Residential homebuilders, particularly those building in the lower price ranges with projects already underway or on track to go vertical and deliver completed homes in the next 12 to 18 months, are in good shape as the current buyer demand far exceeds supply.

However, after this time frame, it’s anyone’s guess. Exorbitantly high material prices, high land and labor costs and heavy government fees make it difficult for builders to deliver affordable houses and make a profit.

There may be another important consideration for selling sooner rather than later: Uncle Sam. The current administration is openly talking about raising taxes, and despite their campaign promises, it won’t just affect the “rich”.

For example, under their latest tax proposals, homeowners’ exemption from capital gains taxes on the sale of primary homes could be greatly reduced or even eliminated altogether. Oh, by the way, the capital gains tax rate is also going up.

Another significant tax change on the horizon for those who own investment property, even if it’s a small rental house or co-op, is a proposal to reduce or eliminate the so-called “1031 tax exchange,” under which capital gains taxes can be deferred investment properties, including small and large rentals.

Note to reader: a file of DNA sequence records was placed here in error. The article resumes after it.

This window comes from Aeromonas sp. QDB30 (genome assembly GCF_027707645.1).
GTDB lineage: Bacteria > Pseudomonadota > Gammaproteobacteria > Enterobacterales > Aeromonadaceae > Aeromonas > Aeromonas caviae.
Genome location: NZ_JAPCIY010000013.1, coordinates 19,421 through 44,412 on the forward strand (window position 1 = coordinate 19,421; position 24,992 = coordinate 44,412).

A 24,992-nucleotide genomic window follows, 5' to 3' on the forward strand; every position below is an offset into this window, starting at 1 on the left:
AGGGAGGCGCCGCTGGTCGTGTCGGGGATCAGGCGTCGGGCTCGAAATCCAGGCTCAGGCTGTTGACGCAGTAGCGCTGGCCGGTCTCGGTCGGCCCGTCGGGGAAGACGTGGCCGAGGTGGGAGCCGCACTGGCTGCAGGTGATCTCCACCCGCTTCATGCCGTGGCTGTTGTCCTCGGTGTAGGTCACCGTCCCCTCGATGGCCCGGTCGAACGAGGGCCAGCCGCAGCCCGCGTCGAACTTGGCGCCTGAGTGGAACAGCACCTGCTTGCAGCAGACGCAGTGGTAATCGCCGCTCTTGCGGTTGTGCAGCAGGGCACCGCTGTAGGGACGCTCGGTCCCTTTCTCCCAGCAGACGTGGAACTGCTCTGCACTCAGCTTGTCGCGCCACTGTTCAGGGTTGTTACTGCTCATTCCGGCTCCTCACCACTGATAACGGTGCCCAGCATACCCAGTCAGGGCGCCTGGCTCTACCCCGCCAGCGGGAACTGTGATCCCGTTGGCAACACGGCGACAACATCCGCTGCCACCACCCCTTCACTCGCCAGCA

Every situation is unique, but my general advice to clients looking to buy real estate now is that there must be a compelling reason to do so. I recommend being patient and not giving in to the madness that will pass sooner or later.

Again, let’s remember what W. Buffett says about buying low and selling high, and he certainly has the experience (and bank account) to prove he knows what he’s talking about.

For clients who own real estate and want to hold on to it for the long term, I recommend reviewing their mortgages and interest rates (if they have loans on their properties).

If it’s helpful, they should consider refinancing it, with or without a payoff, to take advantage of these extremely low interest rates, which are currently well below the rate of inflation, making it practically “free money.”

For clients who are considering selling or have shorter-term ownership plans, this can be a great opportunity to review their property values ​​and determine if selling now, while the market is super hot and prices are super high, is a good idea.

In conclusion, no one knows what the future holds, but a few things are certain: real estate is cyclical and change is inevitable. The current residential real estate market cycle is mature, prices are very high, and therefore it is reasonable to expect a market change.